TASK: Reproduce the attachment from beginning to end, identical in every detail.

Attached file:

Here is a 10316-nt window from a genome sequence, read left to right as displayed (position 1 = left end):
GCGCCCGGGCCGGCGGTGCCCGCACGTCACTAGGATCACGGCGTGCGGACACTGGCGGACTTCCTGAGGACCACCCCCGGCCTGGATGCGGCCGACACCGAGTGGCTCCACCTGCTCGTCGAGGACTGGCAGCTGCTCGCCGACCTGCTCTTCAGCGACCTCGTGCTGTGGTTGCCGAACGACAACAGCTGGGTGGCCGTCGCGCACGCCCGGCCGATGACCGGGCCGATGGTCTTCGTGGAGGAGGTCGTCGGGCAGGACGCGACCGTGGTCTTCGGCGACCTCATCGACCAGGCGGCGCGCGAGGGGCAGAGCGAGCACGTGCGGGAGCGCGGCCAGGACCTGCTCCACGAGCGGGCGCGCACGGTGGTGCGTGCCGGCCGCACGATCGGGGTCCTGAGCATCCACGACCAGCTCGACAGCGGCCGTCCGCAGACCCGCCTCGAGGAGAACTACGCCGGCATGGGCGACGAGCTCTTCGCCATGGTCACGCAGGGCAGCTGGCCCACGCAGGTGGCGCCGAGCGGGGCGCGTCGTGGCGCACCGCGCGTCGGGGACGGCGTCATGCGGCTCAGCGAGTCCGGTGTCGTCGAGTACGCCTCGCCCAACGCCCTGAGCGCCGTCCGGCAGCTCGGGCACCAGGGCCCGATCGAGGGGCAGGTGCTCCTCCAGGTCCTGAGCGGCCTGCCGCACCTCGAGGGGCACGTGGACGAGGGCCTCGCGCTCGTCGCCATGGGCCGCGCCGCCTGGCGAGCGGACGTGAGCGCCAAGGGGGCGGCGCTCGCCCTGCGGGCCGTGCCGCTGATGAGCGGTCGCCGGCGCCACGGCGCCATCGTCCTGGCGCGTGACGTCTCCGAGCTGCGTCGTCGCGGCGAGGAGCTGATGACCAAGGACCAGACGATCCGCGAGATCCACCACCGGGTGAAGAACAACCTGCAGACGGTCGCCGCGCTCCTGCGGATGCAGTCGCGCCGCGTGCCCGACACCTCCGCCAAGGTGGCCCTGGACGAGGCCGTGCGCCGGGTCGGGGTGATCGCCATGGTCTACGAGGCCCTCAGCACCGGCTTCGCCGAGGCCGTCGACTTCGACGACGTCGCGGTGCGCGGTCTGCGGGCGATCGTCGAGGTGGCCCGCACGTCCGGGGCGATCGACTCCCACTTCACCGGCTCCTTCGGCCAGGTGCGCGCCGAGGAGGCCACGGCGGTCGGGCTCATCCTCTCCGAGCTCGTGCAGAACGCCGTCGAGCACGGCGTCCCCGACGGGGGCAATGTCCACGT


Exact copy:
Here is a 10316-nt window from a genome sequence, read left to right as displayed (position 1 = left end):
GCGCCCGGGCCGGCGGTGCCCGCACGTCACTAGGATCACGGCGTGCGGACACTGGCGGACTTCCTGAGGACCACCCCCGGCCTGGATGCGGCCGACACCGAGTGGCTCCACCTGCTCGTCGAGGACTGGCAGCTGCTCGCCGACCTGCTCTTCAGCGACCTCGTGCTGTGGTTGCCGAACGACAACAGCTGGGTGGCCGTCGCGCACGCCCGGCCGATGACCGGGCCGATGGTCTTCGTGGAGGAGGTCGTCGGGCAGGACGCGACCGTGGTCTTCGGCGACCTCATCGACCAGGCGGCGCGCGAGGGGCAGAGCGAGCACGTGCGGGAGCGCGGCCAGGACCTGCTCCACGAGCGGGCGCGCACGGTGGTGCGTGCCGGCCGCACGATCGGGGTCCTGAGCATCCACGACCAGCTCGACAGCGGCCGTCCGCAGACCCGCCTCGAGGAGAACTACGCCGGCATGGGCGACGAGCTCTTCGCCATGGTCACGCAGGGCAGCTGGCCCACGCAGGTGGCGCCGAGCGGGGCGCGTCGTGGCGCACCGCGCGTCGGGGACGGCGTCATGCGGCTCAGCGAGTCCGGTGTCGTCGAGTACGCCTCGCCCAACGCCCTGAGCGCCGTCCGGCAGCTCGGGCACCAGGGCCCGATCGAGGGGCAGGTGCTCCTCCAGGTCCTGAGCGGCCTGCCGCACCTCGAGGGGCACGTGGACGAGGGCCTCGCGCTCGTCGCCATGGGCCGCGCCGCCTGGCGAGCGGACGTGAGCGCCAAGGGGGCGGCGCTCGCCCTGCGGGCCGTGCCGCTGATGAGCGGTCGCCGGCGCCACGGCGCCATCGTCCTGGCGCGTGACGTCTCCGAGCTGCGTCGTCGCGGCGAGGAGCTGATGACCAAGGACCAGACGATCCGCGAGATCCACCACCGGGTGAAGAACAACCTGCAGACGGTCGCCGCGCTCCTGCGGATGCAGTCGCGCCGCGTGCCCGACACCTCCGCCAAGGTGGCCCTGGACGAGGCCGTGCGCCGGGTCGGGGTGATCGCCATGGTCTACGAGGCCCTCAGCACCGGCTTCGCCGAGGCCGTCGACTTCGACGACGTCGCGGTGCGCGGTCTGCGGGCGATCGTCGAGGTGGCCCGCACGTCCGGGGCGATCGACTCCCACTTCACCGGCTCCTTCGGCCAGGTGCGCGCCGAGGAGGCCACGGCGGTCGGGCTCATCCTCTCCGAGCTCGTGCAGAACGCCGTCGAGCACGGCGTCCCCGACGGGGGCAATGTCCACGT